martes, noviembre 10, 2009

New Poems From Reid Mitchell


You built dolls for the owner

of the black house, played piano

for the scenes you put in his mind,

gave him two wives, one bride unstripped,

hydraulic cunts, and mirrors

too many to count. You invited

all of us into the black house,

and I went in not knowing

that I could never get out.

Nights have grown so long

I need some woman to hold

but you have made me afraid

of trusting where I touch. The owner

of this house hired imaginations.

Imagine me a way to get out.

No Trumpets

When I arrive to desert rock and the long laddered night

to wrestle crude angels and dislocate my hip,

I find a trick, a cornball trick: there’s only me:

A cheap, shoddy revelation, not worth the making.

So I squat and I dream of water in a cold clay jug

that I must tug from your rough hands.

You have some notion of blessing me

with scattered drops lost from your sacred palms

and magic’d away before they plop

on my increasingly golden head,

my self-appointed saint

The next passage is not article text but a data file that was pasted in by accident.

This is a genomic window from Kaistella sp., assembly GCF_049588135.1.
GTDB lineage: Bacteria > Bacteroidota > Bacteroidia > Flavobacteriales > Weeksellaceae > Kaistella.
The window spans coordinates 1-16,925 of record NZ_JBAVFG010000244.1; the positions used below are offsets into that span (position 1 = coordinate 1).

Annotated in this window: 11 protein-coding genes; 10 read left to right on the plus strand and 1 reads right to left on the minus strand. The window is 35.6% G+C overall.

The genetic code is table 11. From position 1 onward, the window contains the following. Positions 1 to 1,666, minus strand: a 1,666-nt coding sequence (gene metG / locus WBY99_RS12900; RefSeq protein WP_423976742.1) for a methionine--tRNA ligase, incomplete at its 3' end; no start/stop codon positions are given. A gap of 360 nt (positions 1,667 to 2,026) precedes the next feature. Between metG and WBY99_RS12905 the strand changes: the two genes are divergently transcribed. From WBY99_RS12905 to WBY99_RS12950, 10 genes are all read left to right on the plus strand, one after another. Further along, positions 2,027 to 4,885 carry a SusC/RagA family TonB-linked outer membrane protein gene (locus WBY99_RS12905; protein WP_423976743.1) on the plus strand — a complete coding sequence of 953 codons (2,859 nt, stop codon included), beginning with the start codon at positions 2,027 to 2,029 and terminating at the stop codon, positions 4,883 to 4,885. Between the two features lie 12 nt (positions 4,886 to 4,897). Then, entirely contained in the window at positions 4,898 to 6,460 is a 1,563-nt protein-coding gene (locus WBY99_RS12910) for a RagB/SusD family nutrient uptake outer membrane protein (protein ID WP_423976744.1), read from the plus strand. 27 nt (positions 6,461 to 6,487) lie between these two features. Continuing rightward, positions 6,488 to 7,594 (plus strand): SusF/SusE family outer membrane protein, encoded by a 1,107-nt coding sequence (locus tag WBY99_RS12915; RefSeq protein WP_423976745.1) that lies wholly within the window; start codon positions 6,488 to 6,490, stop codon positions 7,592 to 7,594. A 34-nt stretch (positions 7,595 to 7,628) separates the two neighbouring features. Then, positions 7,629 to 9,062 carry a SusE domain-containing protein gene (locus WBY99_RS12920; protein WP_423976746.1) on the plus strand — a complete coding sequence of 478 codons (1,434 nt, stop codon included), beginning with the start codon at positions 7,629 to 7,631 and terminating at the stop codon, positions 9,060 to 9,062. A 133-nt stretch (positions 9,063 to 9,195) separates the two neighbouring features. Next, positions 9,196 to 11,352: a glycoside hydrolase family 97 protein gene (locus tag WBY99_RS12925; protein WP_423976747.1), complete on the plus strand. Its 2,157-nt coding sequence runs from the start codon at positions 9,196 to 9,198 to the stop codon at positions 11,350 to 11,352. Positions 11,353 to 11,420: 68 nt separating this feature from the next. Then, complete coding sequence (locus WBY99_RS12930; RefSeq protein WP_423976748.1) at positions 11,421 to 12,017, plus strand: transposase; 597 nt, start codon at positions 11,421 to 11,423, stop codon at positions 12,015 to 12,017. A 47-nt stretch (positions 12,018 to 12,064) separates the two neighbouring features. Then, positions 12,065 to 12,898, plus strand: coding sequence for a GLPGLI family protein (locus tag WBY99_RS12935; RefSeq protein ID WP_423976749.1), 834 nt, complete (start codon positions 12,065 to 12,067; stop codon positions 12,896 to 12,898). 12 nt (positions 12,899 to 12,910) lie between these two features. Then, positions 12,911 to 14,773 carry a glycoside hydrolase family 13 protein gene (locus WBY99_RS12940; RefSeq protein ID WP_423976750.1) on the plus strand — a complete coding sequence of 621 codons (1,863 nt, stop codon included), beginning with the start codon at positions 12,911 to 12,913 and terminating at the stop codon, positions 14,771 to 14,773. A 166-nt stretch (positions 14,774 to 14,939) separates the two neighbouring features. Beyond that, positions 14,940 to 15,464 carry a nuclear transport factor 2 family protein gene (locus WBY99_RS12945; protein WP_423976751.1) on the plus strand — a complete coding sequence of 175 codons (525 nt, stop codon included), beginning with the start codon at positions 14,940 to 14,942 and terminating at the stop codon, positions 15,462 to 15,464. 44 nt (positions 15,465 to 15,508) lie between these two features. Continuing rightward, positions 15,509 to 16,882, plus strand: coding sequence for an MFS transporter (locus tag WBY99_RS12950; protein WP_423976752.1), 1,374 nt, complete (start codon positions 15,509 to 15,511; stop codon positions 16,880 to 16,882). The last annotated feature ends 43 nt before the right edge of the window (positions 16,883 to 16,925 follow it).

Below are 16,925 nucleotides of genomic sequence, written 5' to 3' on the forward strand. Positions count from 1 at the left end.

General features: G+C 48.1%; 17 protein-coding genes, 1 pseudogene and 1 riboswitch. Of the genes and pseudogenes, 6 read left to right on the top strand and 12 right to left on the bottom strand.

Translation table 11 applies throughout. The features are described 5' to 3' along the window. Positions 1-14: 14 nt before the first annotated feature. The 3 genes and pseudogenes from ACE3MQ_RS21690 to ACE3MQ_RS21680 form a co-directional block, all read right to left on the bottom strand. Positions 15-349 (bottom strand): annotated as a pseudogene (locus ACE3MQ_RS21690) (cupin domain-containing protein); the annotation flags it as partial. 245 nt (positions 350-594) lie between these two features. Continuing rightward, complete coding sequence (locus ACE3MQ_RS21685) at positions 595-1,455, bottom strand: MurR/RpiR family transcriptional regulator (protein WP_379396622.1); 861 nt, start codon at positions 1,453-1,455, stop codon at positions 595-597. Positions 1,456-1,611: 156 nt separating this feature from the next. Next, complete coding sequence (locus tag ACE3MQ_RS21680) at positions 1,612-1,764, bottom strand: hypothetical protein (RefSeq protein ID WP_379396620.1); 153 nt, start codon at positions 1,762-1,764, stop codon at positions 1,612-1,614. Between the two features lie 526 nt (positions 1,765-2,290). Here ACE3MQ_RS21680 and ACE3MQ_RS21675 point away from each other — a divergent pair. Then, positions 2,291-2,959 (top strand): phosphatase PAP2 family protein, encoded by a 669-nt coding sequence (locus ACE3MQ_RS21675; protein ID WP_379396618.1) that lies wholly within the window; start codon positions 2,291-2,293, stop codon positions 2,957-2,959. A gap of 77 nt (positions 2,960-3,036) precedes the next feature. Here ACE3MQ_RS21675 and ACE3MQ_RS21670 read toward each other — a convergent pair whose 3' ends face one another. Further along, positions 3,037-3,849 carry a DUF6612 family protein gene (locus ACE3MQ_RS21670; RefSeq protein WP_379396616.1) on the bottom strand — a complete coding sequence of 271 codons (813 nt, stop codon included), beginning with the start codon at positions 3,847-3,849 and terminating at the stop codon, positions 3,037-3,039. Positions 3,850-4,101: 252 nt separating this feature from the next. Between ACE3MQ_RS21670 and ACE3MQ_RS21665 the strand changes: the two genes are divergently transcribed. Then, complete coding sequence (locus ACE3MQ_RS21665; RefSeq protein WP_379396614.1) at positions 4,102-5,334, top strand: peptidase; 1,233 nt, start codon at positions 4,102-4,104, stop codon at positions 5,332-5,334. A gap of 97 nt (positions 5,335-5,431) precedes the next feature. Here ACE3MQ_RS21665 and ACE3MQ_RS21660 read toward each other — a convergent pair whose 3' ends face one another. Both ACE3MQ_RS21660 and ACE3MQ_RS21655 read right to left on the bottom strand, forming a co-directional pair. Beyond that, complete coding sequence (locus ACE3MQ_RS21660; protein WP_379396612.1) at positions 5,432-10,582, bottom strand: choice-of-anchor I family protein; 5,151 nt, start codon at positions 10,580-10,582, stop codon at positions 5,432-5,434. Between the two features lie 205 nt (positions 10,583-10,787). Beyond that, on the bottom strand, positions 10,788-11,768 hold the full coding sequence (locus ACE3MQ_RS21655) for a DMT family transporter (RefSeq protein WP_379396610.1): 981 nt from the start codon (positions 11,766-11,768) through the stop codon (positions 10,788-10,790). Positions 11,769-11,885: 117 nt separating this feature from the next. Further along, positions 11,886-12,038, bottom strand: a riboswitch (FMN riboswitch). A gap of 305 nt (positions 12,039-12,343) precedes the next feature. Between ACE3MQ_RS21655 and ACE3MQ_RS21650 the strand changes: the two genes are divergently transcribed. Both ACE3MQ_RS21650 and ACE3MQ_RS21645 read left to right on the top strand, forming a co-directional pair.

with your cool alabaster mosaic feet.

I dream and squat halfway to almanac’d dawn.

The angel of fire and the angel of ice

the angel of sun and the angel of testimony

play dice over our ghosts,

a penny a point,

and leave us egg, salt, and flatbread for manna,

dew to drink whenever we, shadowless, wake

from our never sufficient sleep,

and start our days again, blinded.


My days have known nothing of my nights

furious storms breaking retaining walls

and floods that drowned my mind

stranded my soul on slate rooftops

sent my eyes and lips and liver floating fast

and boiled waters into waste

My nights, spent in shelters with night people

assembling new solutions from a saved pocket watch,

grand maw-maw’s crochet, photographs of fatal surgery

and their collections of foreign songs and feathered wings

I see ankles finer than madness

shoulders greyer than pearl

mouths rouged with pinot noir

thighs as thin as poppets

earrings strung out on clotheslines

and patience as short

as Pepin the dwarf in the vaudeville next door.

I have seen the starry dome crack itself to let in moonlight and rain.

Reid Mitchell is a New Orleanian living in Quanzhou, China. His poems have been published in numerous journals, including Pedestal, In Posse, Softblow, and Cha, where he is currently guest poetry editor. Mitchell's novel A Man Under Authority was published by Turtle Point Press. He frequently writes with Hong Kong poet Tammy Ho.